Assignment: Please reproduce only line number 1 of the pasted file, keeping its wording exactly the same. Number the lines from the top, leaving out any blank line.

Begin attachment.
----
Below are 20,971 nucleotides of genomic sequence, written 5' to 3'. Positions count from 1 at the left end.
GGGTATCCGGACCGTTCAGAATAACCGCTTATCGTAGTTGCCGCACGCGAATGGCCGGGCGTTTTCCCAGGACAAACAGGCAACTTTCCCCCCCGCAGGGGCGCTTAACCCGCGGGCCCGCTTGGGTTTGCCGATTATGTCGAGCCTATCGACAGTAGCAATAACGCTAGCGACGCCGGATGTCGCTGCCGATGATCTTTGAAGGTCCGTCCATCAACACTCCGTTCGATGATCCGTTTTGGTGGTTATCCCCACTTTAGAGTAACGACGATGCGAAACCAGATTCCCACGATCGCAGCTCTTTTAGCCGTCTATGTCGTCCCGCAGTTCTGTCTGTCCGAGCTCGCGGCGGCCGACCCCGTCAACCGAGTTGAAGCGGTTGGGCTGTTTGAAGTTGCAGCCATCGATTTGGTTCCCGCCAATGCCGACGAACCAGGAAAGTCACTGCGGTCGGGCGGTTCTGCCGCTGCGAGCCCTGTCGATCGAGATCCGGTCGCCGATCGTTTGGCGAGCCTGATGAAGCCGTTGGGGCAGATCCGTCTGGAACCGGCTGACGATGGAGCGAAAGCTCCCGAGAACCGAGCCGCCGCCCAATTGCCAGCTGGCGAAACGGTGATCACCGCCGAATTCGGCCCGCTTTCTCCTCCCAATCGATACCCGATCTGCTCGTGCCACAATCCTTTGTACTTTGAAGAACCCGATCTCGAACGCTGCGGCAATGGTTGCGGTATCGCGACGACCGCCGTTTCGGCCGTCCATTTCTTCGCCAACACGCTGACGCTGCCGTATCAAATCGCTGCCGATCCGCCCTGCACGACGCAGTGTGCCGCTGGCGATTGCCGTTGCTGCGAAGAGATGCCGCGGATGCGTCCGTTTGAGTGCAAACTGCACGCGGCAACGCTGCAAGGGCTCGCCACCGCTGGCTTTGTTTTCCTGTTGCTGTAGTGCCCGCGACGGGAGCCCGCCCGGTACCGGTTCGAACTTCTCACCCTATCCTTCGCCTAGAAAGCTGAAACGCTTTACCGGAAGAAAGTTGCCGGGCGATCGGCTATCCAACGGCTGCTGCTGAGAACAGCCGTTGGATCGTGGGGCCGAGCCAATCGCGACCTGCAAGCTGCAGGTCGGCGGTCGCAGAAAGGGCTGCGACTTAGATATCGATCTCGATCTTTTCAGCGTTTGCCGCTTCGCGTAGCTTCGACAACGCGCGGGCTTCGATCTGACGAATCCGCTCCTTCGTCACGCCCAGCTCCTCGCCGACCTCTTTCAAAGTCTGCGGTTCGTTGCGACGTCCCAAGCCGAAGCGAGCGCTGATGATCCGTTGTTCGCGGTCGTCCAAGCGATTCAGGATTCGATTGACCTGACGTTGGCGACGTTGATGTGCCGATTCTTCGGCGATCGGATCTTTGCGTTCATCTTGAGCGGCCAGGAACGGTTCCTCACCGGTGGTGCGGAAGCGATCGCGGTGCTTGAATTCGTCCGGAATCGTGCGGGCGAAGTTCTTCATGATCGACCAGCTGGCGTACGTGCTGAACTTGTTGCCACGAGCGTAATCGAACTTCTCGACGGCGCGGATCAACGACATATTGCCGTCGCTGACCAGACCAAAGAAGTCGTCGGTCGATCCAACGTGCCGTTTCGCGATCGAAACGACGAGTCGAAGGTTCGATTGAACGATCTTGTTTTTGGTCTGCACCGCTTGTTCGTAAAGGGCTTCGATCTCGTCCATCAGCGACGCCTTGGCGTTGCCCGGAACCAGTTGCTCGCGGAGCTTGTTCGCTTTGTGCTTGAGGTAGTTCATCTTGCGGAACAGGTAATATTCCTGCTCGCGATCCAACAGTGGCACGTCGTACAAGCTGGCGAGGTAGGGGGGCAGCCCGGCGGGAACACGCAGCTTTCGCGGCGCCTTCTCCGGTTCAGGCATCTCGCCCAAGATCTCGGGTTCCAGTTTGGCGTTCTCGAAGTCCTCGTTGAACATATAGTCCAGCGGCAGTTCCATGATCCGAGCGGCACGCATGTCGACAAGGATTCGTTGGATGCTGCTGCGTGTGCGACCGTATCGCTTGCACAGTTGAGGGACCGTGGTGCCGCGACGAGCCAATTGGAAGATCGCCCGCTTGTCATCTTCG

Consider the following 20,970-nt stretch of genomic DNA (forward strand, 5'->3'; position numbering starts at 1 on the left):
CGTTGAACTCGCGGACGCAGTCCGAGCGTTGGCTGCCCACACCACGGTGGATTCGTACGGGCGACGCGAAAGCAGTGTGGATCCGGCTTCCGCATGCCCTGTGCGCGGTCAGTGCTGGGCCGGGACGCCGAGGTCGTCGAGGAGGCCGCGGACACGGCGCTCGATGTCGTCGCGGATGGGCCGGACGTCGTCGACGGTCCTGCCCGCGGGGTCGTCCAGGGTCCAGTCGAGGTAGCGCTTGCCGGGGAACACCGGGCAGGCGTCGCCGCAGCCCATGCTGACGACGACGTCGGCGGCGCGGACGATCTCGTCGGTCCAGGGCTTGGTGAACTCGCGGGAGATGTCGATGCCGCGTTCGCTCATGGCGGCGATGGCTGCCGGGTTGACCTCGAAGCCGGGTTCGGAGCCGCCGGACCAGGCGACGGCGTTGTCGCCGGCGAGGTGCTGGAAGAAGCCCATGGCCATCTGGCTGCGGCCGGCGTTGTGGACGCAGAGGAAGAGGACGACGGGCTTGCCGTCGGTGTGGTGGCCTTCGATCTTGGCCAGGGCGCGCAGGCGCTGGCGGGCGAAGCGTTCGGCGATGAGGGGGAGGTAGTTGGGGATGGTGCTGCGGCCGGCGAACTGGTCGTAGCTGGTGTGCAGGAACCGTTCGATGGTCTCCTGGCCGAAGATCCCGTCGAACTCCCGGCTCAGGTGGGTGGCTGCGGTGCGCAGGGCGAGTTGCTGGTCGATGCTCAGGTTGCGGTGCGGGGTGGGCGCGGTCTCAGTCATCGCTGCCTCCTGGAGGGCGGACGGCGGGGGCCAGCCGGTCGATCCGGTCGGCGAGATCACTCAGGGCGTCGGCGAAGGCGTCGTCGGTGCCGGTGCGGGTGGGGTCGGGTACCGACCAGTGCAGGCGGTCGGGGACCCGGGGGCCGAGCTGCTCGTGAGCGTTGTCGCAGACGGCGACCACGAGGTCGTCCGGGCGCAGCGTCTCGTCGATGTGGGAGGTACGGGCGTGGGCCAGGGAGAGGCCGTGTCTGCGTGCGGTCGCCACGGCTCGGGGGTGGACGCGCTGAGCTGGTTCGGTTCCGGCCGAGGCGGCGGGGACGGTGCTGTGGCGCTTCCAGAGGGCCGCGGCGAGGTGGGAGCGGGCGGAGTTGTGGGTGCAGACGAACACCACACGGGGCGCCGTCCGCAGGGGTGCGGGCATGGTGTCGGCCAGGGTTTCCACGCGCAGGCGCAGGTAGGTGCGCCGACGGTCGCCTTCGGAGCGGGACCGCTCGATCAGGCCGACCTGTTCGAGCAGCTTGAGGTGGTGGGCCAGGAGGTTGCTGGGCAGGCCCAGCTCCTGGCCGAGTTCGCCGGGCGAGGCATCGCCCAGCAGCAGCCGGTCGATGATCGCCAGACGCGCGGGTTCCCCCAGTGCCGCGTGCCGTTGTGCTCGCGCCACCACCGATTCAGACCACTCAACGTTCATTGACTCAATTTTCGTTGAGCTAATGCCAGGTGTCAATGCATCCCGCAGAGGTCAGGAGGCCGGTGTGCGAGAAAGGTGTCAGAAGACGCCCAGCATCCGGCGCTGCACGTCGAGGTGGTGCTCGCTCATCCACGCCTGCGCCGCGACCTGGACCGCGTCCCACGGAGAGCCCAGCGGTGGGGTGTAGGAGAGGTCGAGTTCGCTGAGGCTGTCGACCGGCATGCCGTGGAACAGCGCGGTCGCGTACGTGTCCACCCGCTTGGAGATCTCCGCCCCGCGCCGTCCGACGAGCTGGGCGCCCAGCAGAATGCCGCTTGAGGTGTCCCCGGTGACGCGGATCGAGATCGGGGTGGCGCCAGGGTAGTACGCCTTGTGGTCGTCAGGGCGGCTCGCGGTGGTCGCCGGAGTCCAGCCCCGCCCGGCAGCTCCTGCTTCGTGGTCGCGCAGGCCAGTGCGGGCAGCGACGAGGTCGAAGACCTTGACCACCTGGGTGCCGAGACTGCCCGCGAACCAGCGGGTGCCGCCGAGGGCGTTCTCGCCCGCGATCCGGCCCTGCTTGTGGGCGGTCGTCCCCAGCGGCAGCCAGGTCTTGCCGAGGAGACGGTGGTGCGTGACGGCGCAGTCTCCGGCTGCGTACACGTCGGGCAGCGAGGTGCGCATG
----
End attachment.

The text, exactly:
Below are 20,971 nucleotides of genomic sequence, written 5' to 3'. Positions count from 1 at the left end.